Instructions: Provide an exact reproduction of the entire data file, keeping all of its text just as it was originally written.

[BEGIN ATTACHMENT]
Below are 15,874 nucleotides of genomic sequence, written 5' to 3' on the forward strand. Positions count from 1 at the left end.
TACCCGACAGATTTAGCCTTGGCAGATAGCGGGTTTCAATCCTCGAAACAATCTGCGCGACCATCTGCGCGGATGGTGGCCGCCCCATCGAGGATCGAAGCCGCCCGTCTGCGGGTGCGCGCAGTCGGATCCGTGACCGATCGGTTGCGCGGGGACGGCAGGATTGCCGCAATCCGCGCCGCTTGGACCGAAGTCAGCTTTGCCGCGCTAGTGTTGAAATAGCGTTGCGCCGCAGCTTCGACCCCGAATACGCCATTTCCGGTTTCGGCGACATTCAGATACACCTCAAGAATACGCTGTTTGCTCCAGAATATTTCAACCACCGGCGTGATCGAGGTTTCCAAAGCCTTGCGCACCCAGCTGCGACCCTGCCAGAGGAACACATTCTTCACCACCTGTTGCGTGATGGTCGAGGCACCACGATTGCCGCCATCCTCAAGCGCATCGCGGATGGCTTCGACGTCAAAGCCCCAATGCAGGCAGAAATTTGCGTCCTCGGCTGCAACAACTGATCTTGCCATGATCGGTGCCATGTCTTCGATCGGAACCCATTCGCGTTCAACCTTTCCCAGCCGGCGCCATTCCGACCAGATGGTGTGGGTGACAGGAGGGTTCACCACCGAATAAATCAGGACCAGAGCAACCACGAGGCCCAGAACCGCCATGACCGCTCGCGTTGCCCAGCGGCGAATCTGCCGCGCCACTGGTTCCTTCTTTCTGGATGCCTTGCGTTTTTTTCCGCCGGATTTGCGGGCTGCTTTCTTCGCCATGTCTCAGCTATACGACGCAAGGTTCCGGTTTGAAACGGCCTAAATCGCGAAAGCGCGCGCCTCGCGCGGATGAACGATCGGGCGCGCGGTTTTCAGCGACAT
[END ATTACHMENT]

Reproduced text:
Below are 15,874 nucleotides of genomic sequence, written 5' to 3' on the forward strand. Positions count from 1 at the left end.
TACCCGACAGATTTAGCCTTGGCAGATAGCGGGTTTCAATCCTCGAAACAATCTGCGCGACCATCTGCGCGGATGGTGGCCGCCCCATCGAGGATCGAAGCCGCCCGTCTGCGGGTGCGCGCAGTCGGATCCGTGACCGATCGGTTGCGCGGGGACGGCAGGATTGCCGCAATCCGCGCCGCTTGGACCGAAGTCAGCTTTGCCGCGCTAGTGTTGAAATAGCGTTGCGCCGCAGCTTCGACCCCGAATACGCCATTTCCGGTTTCGGCGACATTCAGATACACCTCAAGAATACGCTGTTTGCTCCAGAATATTTCAACCACCGGCGTGATCGAGGTTTCCAAAGCCTTGCGCACCCAGCTGCGACCCTGCCAGAGGAACACATTCTTCACCACCTGTTGCGTGATGGTCGAGGCACCACGATTGCCGCCATCCTCAAGCGCATCGCGGATGGCTTCGACGTCAAAGCCCCAATGCAGGCAGAAATTTGCGTCCTCGGCTGCAACAACTGATCTTGCCATGATCGGTGCCATGTCTTCGATCGGAACCCATTCGCGTTCAACCTTTCCCAGCCGGCGCCATTCCGACCAGATGGTGTGGGTGACAGGAGGGTTCACCACCGAATAAATCAGGACCAGAGCAACCACGAGGCCCAGAACCGCCATGACCGCTCGCGTTGCCCAGCGGCGAATCTGCCGCGCCACTGGTTCCTTCTTTCTGGATGCCTTGCGTTTTTTTCCGCCGGATTTGCGGGCTGCTTTCTTCGCCATGTCTCAGCTATACGACGCAAGGTTCCGGTTTGAAACGGCCTAAATCGCGAAAGCGCGCGCCTCGCGCGGATGAACGATCGGGCGCGCGGTTTTCAGCGACAT